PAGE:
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From 1927-9, haunting sacred blues, angelically sung, with accompaniment on the Dolceola miniature piano. One of our favourite Mississippis.

CSNY-style folk and rock from 1973, Boulder, Colorado, reissued by the Numero offshoot.

Tough, pioneering, female Appalachian bluegrass.

With Leadbelly, Ramblin’ Thomas, Charley Patton and co.

‘A certain sense of untamed control, which makes him one of the best’ (Bob Dylan).
Classic hard-core Kentucky music, from three sessions — in 1961, 1964 and 1974.

An impressive survey of nine LPs — epochal, ringing classics like Cod’ine and Universal Soldier in with her satire, protest and general hippie shit; covers of Joni, Neil Young (with the man himself), Leonard Cohen.

Unearthly musical saw and fine Hawaiian guitar soli recorded in the early 1920s.

Warm, hazy and enigmatic Laurel Canyon country-folk — her debut — with well-measured baroque-ish brass and woodwind arrangements, reverbed and layered voices.

Beautiful, early-seventies, singer-songwriter, orchestral, countrified pop. The challenges of this second album put her back on heroin: it was her last. Vinyl is 180g from 4 Men With Beards.

‘Acoustic and electric guitars, a detuned violin, organ, electronics and koto… an acid folk duet, an epic, three-part space suite, and two shorts that entice hidden memories of having bees in your mouth.’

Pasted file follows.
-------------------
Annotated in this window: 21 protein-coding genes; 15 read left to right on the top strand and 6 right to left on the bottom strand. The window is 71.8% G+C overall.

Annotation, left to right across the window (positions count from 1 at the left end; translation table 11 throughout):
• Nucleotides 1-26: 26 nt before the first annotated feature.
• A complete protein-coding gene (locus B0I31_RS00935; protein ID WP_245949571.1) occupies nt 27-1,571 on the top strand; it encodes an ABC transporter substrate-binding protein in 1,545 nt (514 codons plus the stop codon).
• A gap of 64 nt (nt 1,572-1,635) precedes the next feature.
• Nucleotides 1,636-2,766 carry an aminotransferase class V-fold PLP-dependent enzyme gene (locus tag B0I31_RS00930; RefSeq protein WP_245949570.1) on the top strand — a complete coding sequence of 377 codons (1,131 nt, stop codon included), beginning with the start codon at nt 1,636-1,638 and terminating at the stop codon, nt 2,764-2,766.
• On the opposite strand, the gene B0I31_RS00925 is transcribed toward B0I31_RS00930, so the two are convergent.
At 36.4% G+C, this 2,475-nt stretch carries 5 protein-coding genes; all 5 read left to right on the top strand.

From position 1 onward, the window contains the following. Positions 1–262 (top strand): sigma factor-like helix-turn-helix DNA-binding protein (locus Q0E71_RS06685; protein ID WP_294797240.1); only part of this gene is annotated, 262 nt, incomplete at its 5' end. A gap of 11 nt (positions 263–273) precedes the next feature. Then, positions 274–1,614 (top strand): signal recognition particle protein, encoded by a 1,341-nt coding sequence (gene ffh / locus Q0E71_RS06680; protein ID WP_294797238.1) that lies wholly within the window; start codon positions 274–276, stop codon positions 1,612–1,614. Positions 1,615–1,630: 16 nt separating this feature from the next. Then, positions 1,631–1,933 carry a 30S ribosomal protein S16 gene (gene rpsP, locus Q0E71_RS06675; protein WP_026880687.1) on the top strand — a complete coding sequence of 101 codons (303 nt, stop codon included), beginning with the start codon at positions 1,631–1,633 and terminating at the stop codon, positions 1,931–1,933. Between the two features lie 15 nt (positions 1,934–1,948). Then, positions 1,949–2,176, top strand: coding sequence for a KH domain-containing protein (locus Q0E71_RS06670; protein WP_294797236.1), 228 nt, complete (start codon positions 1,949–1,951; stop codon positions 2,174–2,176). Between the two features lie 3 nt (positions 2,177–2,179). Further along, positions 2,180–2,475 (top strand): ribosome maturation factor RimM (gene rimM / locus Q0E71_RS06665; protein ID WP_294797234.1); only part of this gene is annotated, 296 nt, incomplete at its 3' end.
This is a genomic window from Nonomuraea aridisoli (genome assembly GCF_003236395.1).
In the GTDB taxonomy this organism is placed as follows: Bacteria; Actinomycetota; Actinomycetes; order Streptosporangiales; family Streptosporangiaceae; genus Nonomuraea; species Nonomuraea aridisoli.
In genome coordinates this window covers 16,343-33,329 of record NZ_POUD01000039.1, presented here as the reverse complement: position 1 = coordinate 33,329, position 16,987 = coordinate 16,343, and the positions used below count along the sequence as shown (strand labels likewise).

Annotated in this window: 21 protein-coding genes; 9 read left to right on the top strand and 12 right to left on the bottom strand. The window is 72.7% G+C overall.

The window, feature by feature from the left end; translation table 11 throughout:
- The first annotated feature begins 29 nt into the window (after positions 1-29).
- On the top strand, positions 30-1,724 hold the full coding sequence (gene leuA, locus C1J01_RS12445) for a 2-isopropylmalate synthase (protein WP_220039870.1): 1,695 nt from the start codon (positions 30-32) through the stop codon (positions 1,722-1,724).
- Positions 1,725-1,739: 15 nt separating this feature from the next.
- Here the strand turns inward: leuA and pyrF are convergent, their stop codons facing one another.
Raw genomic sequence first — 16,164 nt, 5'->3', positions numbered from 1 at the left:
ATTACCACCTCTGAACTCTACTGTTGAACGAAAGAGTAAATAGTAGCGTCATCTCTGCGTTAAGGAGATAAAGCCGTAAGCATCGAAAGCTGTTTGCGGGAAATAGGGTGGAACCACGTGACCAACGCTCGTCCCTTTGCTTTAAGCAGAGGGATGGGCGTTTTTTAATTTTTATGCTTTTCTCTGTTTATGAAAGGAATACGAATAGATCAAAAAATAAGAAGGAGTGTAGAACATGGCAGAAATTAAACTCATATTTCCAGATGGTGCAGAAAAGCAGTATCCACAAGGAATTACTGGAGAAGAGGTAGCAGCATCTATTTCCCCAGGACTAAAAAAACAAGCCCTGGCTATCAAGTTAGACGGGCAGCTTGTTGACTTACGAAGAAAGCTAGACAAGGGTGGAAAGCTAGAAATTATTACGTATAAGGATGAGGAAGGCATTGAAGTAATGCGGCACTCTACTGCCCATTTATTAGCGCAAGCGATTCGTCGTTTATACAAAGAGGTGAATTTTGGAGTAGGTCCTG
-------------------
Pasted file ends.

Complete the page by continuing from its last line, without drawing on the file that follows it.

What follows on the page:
‘Heavy, acoustic guitar and mumbled vocalizations merge with out-there jamming… bare-bones — most cuts are just dressed up with overdubbed chimes and bells, three are direct-to-tape.’

With Big Joe Williams, Robert McCoy, Henry Townsend, Yank Rachell and co.

As leader, and alongside Joe Williams, Arthur Crudup, Willie Love, Elmore James, Jerry McCain and co.

The legendary field recordings made by Alan Lomax (and Shirley Collins), released by Atlantic Records in 1959. Quality vinyl, in a deluxe multiple sleeve, with a twenty-four page booklet.

Revered, out-of-it, haunted, psych folk 1969 solo album by former member of Jefferson Airplane and Moby Grape (who dropped some LSD and motorcycyled from California to the Nashville studio, in his pyjamas).

The 1972 LP coupled with an equally rare film from 1970, The Secret Of Sleep.

Zinging folk-blues session discovered in the tape cupboard of a Milwaukee radio station. Originals, Lomax stuff, blues covers. Rated a key influence by David Bowie, Lucinda Williams, John Lennon and co.